Two adventurous kids try to solve a peculiar mystery in Pseudonymous Bosch’s “The Name of This Book is Secret.” Here's an excerpt.
Chapter Two: A Wednesday
It was a Wednesday.
A humble, unremarkable day. The middle child in the weekday family. A Wednesday has to work hard to be noticed. Most people let each one pass without comment.
But not the heroine of our story. She is the kind of girl who notices things that others don’t.
Wednesday is her favorite day. She believes it’s just when you least expect something earth-shattering to happen that it does.
According to Greek myth, the original Cassandra was a princess of ancient Troy. She was very beautiful, and Apollo, god of the sun, fell in love with her.
When she rejected him, Apollo became so angry he placed a curse on her: he gave her the power to predict the future, but he also ensured that nobody would believe her predictions. Imagine knowing that your whole world was about to be destroyed by a tornado or typhoon, and then having nobody believe you when you told them. What misery!
Unlike the Cassandra of myth, the girl who figures in our story is not a prophet. She cannot see into the future. Nor has she been cursed by a god, at least not to my knowledge. But she resembles a prophet in that she is always predicting disaster. Earthquakes, hurricanes, plagues — she is an expert in all things terrible and she sees evidence of them everywhere.
That is why I am calling her Cassandra — or Cass, for short.
As you know, I cannot describe Cass in detail. But this much I will tell you: from the outside, Cass looks like a typical eleven-year-old. Her major distinguishing feature is that she has rather large, pointy ears. And before you tell me that I shouldn’t have told you about the ears, let me explain that she almost always covers her ears with her hair or with a hat. So chances are you will never see them.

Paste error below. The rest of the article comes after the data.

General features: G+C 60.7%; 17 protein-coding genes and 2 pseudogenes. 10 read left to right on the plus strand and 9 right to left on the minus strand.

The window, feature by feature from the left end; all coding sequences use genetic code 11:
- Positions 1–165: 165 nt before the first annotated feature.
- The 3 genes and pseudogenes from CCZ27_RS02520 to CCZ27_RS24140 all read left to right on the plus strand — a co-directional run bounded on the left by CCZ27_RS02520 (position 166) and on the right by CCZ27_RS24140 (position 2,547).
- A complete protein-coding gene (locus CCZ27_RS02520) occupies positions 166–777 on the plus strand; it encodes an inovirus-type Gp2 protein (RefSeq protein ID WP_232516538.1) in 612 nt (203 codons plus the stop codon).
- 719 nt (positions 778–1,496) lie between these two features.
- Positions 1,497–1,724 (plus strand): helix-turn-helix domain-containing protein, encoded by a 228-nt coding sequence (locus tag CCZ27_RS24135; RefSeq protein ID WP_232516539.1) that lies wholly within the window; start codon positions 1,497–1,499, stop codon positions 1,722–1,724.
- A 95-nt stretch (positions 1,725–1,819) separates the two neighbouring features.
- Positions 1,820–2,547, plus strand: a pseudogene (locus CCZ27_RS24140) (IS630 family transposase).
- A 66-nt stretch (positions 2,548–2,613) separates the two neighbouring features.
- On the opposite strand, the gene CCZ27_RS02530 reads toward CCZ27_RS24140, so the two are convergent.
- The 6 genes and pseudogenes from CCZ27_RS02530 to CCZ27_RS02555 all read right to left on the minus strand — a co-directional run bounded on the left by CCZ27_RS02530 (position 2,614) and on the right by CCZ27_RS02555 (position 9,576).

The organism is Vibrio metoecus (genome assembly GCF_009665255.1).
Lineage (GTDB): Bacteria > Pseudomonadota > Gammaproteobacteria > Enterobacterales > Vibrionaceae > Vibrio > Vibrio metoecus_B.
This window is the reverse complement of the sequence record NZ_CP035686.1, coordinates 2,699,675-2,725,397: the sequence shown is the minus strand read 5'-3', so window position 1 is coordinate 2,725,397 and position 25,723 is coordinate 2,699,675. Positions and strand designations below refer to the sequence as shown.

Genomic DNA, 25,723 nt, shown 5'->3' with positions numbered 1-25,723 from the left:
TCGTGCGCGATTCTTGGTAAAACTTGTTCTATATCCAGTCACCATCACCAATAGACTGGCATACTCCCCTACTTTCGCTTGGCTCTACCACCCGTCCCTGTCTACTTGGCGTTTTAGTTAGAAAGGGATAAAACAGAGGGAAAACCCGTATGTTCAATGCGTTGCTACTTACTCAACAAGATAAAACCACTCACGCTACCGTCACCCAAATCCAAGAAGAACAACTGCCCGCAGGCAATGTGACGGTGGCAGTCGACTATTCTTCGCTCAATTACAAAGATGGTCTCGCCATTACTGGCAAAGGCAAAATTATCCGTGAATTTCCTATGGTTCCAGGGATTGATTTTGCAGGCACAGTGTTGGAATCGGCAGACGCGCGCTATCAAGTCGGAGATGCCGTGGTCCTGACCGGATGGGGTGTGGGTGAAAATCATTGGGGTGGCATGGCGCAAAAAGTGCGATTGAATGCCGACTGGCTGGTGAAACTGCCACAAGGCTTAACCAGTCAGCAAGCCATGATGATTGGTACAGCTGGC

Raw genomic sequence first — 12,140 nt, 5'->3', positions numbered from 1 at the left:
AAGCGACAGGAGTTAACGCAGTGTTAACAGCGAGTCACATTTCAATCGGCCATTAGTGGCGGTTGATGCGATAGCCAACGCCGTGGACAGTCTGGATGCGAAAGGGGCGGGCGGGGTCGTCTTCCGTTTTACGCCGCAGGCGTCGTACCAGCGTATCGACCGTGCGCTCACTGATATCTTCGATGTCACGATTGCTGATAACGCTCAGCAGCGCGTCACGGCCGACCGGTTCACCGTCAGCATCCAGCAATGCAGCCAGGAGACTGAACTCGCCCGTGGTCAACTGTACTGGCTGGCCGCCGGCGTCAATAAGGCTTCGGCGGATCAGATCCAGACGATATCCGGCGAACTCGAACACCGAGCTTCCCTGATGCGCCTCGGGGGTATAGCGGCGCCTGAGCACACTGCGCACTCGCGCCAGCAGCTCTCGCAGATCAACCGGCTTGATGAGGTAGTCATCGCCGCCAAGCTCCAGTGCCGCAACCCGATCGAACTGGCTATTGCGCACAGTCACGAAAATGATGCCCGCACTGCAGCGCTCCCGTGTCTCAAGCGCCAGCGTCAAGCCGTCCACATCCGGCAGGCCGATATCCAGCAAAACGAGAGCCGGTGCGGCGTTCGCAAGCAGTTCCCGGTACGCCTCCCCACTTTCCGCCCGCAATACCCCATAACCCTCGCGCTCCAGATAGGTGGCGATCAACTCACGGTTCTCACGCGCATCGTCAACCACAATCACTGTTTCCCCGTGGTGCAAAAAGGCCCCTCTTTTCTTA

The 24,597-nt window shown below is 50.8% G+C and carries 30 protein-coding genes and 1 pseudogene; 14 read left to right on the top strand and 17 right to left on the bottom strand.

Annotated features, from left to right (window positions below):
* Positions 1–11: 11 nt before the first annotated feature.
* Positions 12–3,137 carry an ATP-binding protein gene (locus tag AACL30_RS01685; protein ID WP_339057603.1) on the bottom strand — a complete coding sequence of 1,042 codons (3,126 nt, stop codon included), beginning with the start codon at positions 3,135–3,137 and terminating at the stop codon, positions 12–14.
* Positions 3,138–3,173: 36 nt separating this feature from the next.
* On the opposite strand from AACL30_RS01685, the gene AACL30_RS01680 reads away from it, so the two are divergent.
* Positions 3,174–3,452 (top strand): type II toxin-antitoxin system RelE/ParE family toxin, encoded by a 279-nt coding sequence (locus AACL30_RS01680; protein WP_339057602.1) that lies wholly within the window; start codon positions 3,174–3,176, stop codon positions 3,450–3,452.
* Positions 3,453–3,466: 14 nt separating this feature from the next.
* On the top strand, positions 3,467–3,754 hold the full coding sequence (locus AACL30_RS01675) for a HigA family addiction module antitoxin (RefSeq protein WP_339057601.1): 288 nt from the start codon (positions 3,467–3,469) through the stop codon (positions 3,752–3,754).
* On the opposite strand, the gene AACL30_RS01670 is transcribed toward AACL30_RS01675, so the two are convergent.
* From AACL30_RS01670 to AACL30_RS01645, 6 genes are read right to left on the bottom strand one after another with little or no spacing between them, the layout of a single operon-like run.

While she may look like other girls, Cass is in other respects a very un-average sort of person. She doesn’t play games involving fortune-telling or jump rope or strings of any kind. She doesn’t even watch television very often. She doesn’t own a single pair of soft suede boots lined with fleece. She wouldn’t even want a pair, unless they were waterproof and could protect her in a snowstorm.
As you can tell, Cass is very practical; she has no time for trivial matters.
Her motto: Be Prepared.
Her mission: to make sure that she and her friends and family survive all the disasters that befall them.
Cass is a survivalist.
These are things Cass carries in her backpack every day:
FlashlightCompassSilver Mylar space blanket — surprisingly warm if you haven’t tried one; also has useful reflective propertiesBox of juice — usually grape, doubles as ink in a pinch
Bubble gum — for its sticking value, and because chewing helps her concentrate
Cass’s patented “super-chip” trail mix — chocolate chips, peanut-butter chips, banana chips, potato chips (and no raisins, ever!)
Topographic maps — of all the closest desert and mountain areas, as well as of Micronesia and the Galápagos Islands
Extra pair of socks and shoes — in case of flash floods and other wet conditions
Matches — technically not allowed at school
Plastic knife — because a jackknife is really not allowed
Schoolbooks and homework — when she remembers, which is not very often (she keeps forgetting to put schoolwork on her supplies checklist)
On the evidence of the items in her backpack, you might guess that Cass had led a very adventurous life. But you would be wrong. The truth is, up until the time this story begins, none of the disasters she predicted had befallen her. There’d been no earthquakes at school — none strong enough to shatter a window, anyway. The mildew in her mother’s shower turned out to be just that — not the killer mold Cass predicted. And that child spinning around on the grass did not have mad cow disease — he was just having a good time.
Cass didn’t exactly mind that her predictions hadn’t come true. After all, she didn’t wish for disaster. But she couldn’t help wishing people took her concerns more seriously.
Instead, everyone was always reminding her about the boy who cried wolf. Naturally, they took that story to mean the boy shouldn’t have cried wolf when there weren’t any. But Cass knew the true moral of the story: that the boy was right, there really were wolves around, and they’d get you in the end if you didn’t watch out.
Better to cry wolf over and over than never to cry wolf at all.
From "The Name of This Book Is Secret" by Pseudonymous Bosch. Copyright © 2007. Reprinted by permission of Little, Brown Books for Young Readers.